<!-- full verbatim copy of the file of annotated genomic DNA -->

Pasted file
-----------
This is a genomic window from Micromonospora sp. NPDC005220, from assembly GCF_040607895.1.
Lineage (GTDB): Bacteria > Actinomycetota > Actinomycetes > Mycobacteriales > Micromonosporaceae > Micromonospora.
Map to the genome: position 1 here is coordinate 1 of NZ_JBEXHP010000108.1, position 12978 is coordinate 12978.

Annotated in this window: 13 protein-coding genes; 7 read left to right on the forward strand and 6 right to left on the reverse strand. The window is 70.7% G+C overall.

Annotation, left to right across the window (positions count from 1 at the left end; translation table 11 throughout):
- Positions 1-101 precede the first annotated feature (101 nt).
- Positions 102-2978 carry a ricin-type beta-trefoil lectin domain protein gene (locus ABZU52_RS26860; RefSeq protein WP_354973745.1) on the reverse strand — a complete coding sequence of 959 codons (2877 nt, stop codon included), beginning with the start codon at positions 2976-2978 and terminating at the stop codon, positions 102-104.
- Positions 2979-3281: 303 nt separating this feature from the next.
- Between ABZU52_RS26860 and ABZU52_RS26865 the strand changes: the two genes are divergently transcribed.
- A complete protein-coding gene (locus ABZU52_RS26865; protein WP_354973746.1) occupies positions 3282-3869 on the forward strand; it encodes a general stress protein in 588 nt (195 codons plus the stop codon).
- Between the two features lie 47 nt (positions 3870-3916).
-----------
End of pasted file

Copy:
This is a genomic window from Micromonospora sp. NPDC005220, from assembly GCF_040607895.1.
Lineage (GTDB): Bacteria > Actinomycetota > Actinomycetes > Mycobacteriales > Micromonosporaceae > Micromonospora.
Map to the genome: position 1 here is coordinate 1 of NZ_JBEXHP010000108.1, position 12978 is coordinate 12978.

Annotated in this window: 13 protein-coding genes; 7 read left to right on the forward strand and 6 right to left on the reverse strand. The window is 70.7% G+C overall.

Annotation, left to right across the window (positions count from 1 at the left end; translation table 11 throughout):
- Positions 1-101 precede the first annotated feature (101 nt).
- Positions 102-2978 carry a ricin-type beta-trefoil lectin domain protein gene (locus ABZU52_RS26860; RefSeq protein WP_354973745.1) on the reverse strand — a complete coding sequence of 959 codons (2877 nt, stop codon included), beginning with the start codon at positions 2976-2978 and terminating at the stop codon, positions 102-104.
- Positions 2979-3281: 303 nt separating this feature from the next.
- Between ABZU52_RS26860 and ABZU52_RS26865 the strand changes: the two genes are divergently transcribed.
- A complete protein-coding gene (locus ABZU52_RS26865; protein WP_354973746.1) occupies positions 3282-3869 on the forward strand; it encodes a general stress protein in 588 nt (195 codons plus the stop codon).
- Between the two features lie 47 nt (positions 3870-3916).